COLUMN: Get a drip and save some water

Drip irrigation deserves a thought, even on the West Coast.

During one of the recent choking-hot afternoons, I was driving past a Surrey farm and noticed sprinklers showering the field at full blast.

In 30-degree heat, from each sprinkler head, the water was making a high, misty arc before succumbing to gravity.

With all that water flying through the air, how much of it was evaporating before it hit the ground – and the road?

It got me thinking of something I saw on TV as a kid – Israeli engineers making the Negev Desert bloom using drip irrigation.

As I understood it at the time, it was just hoses on the ground with small holes doling out just the right amount of water to the thirsty crops.

It turns out the engineering was more complicated than that, but the basic idea is the same: A drastic reduction in water usage, while giving the plants – specifically their roots – what they need, and no more.

Back in the 1950s and ‘60s, using the new plastics that became available, they developed and patented emitters that dripped water from longer and longer hoses.

(Hoses with only holes weren’t as controllable and they just clogged up over time.)

Drip irrigation wasn’t just good there because of the arid climate, but because the soil was sandy. Small amounts of water in a targeted area meant less water loss.

I remember my grandfather using a basic system of drip irrigation in his own backyard grove. That red soil wasn’t great, but the apples, lemons and oranges grew nicely.

Over the next few decades, growers in places such as Australia and California began adopting and improving drip irrigation methods.

Farmers also discovered that there is a reduction in plant diseases when the above-ground foliage doesn’t come in contact with water.

On top of that, fertilizer can be mixed with the water – “fertigation” – and studies have shown drastic reduction in the amount of fertilizer used to do the same job.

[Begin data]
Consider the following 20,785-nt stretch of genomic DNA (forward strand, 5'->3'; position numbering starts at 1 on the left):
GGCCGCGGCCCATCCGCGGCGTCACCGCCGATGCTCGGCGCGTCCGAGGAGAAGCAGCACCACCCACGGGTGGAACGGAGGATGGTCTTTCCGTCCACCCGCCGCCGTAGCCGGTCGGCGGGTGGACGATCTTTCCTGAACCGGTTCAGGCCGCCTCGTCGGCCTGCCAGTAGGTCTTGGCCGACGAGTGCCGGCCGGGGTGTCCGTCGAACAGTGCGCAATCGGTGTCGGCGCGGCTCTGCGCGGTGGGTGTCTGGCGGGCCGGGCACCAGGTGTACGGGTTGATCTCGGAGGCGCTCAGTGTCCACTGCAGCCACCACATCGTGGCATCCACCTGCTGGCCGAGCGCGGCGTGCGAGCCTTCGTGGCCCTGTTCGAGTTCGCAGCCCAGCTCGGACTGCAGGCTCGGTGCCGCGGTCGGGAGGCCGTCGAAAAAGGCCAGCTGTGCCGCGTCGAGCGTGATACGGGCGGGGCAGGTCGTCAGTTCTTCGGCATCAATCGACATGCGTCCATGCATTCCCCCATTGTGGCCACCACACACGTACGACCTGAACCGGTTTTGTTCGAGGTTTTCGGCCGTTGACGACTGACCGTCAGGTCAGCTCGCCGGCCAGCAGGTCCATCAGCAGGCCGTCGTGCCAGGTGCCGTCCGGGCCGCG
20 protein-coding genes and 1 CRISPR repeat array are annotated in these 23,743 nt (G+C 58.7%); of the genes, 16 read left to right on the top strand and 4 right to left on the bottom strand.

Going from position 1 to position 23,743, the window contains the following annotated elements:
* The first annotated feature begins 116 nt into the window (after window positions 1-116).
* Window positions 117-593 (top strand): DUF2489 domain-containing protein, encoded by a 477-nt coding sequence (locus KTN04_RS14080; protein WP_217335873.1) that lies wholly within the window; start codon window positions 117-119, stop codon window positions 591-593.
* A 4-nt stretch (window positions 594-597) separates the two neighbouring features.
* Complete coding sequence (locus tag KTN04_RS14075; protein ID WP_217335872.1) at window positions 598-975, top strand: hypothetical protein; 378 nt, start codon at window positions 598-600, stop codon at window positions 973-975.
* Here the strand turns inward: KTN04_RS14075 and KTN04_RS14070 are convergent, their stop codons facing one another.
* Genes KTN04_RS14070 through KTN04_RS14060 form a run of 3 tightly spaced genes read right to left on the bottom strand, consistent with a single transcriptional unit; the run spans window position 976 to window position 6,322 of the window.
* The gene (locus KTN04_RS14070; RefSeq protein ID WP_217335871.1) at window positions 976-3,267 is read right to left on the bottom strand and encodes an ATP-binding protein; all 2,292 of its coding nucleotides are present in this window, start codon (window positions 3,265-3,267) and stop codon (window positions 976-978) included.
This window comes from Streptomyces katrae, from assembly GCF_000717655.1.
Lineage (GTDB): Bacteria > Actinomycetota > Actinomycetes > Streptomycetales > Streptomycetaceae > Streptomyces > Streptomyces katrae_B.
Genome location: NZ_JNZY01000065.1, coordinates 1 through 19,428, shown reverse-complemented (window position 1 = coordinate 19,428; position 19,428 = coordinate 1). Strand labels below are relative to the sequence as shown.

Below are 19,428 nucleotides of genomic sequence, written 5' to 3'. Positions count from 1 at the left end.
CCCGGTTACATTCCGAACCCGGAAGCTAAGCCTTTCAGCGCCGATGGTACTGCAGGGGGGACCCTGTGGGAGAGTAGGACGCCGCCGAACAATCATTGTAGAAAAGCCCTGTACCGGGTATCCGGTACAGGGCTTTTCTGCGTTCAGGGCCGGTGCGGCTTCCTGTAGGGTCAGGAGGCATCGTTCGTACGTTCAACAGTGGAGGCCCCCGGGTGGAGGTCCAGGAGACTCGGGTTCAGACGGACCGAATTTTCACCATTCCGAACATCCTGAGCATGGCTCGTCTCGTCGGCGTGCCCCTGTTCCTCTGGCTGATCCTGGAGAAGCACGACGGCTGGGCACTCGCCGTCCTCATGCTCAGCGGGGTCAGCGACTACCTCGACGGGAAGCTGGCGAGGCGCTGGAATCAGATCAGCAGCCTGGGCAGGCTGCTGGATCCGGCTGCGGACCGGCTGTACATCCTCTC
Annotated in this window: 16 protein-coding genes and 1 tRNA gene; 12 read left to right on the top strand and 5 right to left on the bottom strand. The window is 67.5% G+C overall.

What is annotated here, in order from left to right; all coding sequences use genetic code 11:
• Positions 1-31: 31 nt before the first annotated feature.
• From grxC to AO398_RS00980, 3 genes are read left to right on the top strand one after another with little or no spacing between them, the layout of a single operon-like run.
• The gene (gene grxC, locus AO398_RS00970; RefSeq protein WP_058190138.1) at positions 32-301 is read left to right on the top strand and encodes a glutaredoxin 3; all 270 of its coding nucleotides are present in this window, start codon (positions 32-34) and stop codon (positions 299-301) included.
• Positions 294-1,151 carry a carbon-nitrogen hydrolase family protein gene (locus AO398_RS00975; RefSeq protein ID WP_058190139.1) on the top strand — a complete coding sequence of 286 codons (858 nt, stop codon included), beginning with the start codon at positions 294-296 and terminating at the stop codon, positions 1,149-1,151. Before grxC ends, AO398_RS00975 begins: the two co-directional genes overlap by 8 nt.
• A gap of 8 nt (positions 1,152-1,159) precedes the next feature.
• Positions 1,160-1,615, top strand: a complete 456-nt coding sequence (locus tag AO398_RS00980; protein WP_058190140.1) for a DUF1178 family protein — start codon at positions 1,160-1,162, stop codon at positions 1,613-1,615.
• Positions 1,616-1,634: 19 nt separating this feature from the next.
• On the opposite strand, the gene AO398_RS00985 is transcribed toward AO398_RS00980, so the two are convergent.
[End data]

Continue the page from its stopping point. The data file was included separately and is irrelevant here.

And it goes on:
Is there a cost to drip irrigation?

Yes, it’s called the cost – the sizeable initial outlay and the fine-tuning to adapt the system to a particular climate, soil and crop.

It’s a high-maintenance, and nowadays both hardware- and software-dependent endeavour for the modern grower.

Arguably, a few months from now, as we’re running for our umbrellas, few people in B.C. will be thinking about water conservation or drip irrigation.

Our reservoirs may fill back up, but nothing can be counted on – just look at California, which is entering a fifth year of drought.

Now, in B.C., it’s July. It’s hot. And it’s the time to think about it.

 

Get local stories you won't find anywhere else right to your inbox.
Sign up here

Just Posted

Construction underway for new Cloverdale elementary school

The $33 million school is to seat 655 students

George Garrett retires from Volunteer Cancer Drivers Society board

Society completes more than 58,000 trips since 2016

Two Surrey schools report COVID-19 exposures, including second contact for Panorama Ridge

Fraser Health has created a new webpage listing COVID-19 cases in schools

B.C. families financially affected by pandemic eligible for grocery gift cards

Program open to struggling families in Lower Mainland and Fraser Valley communities

B.C. or Ontario? Residential school survivors fight move of court battle

It’s now up to Ontario’s Court of Appeal to sort out the venue question

B.C. transportation minister will not seek re-election

Claire Trevena has held the position since 2017

Young B.C. cancer survivor rides 105-km with Terry Fox’s brother

Jacob Bredenhof and Darrell Fox’s cycling trek raises almost $90,000 for cancer research

VIDEO: Shots fired outside Langley gas station that was scene of 2018 homicide

No reports of injuries in Saturday evening incident

Is it time to start thinking about greener ways to package cannabis?

Packaging suppliers are still figuring eco-friendly and affordable packaging options that fit the mandates of Cannabis Regulations

B.C. migrant, undocumented workers rally for permanent residency program

Rally is part of the Amnesty for Undocumented Workers Campaign led by the Migrant Workers Centre

Preparations underway for pandemic election in Saskatchewan and maybe B.C.

Administrators in B.C. and around the country are also looking to expand voting by mail during the pandemic

Nearly 20 per cent of COVID-19 infections among health-care workers by late July

WHO acknowledged the possibility that COVID-19 might be spread in the air under certain conditions

Ferry riders say lower fares are what’s most needed to improve service

Provincial government announces findings of public engagement process

Most Read